The idea that the Republican Party, after an unprecedented victory in all branches of government, is going to unleash a can of industry regulation is beyond a pipe dream. It's a little silly. Unregulated free-market capitalism with it's attendant income stratification and consolidation of resources, including healthcare resources, is their economic policy. Their problem with the ACA is not that it gives insurance companies more customers, but that it provides the poor (which includes masses of urban blacks, immigrants, single mothers, pre-existing conditioners and other undesirables) with free or discounted healthcare at the upper classes' expense. The ACA was a pro-business compromise to avoid single payer healthcare (read: the dreaded socialism) but still help the uninsured get access.

    It worked. I know so many people, including myself, whose lives were dramatically changed by getting access to healthcare through the ACA especially mental healthcare.

    Dr. Al-Agba's son is celebrating that his mom's clinic won't close while other peoples' sons are worried that their parents will be deported, killed by xenophobic marauders or lose access to the healthcare that keeps them able to be parents. I'm so disappointed that this is her position. I understand that much of a pediatric practice's caseload is funded by Medicaid. The chance of a Republican Congress improving Medicaid payments is less than 0. Sometimes I wonder if the American folken enjoying our countrysides know which side their bread is buttered on. :(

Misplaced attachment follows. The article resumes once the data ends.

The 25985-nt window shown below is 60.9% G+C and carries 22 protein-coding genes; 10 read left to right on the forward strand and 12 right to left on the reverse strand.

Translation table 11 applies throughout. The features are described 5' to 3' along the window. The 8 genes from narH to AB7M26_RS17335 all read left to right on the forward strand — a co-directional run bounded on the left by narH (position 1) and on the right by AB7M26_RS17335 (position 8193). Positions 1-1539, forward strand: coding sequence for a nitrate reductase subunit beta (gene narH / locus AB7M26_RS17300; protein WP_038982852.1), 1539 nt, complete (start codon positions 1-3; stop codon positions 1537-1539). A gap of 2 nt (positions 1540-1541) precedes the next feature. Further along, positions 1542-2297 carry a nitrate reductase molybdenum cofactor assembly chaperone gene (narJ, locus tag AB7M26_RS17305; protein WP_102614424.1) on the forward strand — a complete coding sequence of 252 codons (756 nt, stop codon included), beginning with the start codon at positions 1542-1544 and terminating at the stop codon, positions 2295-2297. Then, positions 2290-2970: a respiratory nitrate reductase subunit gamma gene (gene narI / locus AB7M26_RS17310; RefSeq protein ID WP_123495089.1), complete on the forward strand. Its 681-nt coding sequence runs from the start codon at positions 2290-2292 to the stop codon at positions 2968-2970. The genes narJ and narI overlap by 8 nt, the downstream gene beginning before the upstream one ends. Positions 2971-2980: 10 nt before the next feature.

4. Thank you for reading and sharing your thoughts. We disagree, however there is a time I echoed your feelings on this matter. There are still 30 million people uninsured in this country, who need access to AFFORDABLE healthcare. I do not have all the answers, but we would have had universal health care with HRC. Basically, my clinic (and many others) is providing high quality healthcare to numerous children on Medicaid and now it has a chance to survive. As a physician in private practice, I am struggling and all four of my children see that, especially by the end of each month. None of us in medicine are supporting deportation of immigrants, murders, or decreased access to care. We are supporting access for affordable care for hardworking families and their children. Keep reading... and sharing your comments. :)